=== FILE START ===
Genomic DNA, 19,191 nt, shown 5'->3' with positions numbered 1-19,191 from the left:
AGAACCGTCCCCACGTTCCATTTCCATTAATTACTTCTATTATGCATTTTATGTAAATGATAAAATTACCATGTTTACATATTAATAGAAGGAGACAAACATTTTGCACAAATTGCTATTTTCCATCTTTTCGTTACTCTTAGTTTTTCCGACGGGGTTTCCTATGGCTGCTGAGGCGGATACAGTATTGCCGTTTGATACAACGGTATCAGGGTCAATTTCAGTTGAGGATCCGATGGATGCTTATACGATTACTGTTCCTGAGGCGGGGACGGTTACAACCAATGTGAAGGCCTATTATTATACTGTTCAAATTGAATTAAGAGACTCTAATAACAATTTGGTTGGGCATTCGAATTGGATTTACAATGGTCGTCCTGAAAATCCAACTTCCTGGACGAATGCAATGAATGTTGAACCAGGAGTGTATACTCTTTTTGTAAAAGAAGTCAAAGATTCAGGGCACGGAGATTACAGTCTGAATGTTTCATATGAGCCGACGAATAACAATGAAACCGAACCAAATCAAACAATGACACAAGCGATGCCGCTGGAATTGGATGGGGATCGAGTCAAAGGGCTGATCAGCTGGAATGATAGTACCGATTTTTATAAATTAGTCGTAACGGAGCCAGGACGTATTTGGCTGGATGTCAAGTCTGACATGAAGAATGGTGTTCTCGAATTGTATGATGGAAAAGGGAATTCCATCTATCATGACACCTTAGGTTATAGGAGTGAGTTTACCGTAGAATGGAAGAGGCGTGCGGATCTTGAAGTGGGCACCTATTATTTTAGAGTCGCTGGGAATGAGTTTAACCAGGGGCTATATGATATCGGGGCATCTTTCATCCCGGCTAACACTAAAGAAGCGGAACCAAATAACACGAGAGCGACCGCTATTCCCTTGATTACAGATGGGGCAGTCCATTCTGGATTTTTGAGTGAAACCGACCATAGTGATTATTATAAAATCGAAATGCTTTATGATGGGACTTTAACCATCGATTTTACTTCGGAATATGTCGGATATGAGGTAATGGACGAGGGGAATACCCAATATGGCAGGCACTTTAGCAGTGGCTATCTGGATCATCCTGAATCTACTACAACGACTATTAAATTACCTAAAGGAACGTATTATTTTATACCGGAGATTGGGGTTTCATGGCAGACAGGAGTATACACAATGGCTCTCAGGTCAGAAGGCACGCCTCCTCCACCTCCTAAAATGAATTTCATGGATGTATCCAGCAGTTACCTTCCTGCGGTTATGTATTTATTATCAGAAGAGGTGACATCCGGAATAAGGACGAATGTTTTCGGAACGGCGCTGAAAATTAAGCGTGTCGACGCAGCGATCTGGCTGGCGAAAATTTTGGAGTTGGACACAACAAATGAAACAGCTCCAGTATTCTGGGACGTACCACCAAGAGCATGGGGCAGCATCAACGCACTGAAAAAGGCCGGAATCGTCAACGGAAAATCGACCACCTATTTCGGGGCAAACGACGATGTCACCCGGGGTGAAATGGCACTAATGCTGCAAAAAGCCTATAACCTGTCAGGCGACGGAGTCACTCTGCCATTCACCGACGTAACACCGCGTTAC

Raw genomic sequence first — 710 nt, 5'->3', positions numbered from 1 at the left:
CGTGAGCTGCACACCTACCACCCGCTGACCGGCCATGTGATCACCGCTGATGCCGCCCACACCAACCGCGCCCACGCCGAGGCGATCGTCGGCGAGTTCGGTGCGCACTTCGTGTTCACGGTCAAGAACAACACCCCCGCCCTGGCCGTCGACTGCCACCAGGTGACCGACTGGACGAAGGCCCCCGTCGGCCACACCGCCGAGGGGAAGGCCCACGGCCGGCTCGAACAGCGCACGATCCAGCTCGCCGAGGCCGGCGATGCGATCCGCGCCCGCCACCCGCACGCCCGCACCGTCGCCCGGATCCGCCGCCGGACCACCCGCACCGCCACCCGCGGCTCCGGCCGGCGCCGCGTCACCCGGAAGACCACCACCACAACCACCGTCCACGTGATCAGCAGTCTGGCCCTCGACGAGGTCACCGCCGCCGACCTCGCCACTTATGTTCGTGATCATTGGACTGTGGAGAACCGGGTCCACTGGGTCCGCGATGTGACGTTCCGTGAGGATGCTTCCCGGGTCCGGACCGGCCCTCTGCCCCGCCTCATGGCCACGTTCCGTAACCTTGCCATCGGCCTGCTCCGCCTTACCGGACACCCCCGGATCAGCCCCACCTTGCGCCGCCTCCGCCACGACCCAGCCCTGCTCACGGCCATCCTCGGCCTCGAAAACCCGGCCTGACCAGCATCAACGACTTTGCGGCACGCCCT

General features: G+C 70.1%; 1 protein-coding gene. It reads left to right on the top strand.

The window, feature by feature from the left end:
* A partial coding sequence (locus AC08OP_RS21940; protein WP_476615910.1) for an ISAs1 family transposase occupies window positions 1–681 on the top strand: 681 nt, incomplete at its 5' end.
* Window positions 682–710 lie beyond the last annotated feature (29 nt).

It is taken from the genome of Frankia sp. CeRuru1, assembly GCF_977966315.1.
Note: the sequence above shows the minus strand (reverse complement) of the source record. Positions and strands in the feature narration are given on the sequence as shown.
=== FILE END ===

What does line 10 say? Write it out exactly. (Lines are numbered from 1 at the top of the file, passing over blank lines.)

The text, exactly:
Note: the sequence above shows the minus strand (reverse complement) of the source record. Positions and strands in the feature narration are given on the sequence as shown.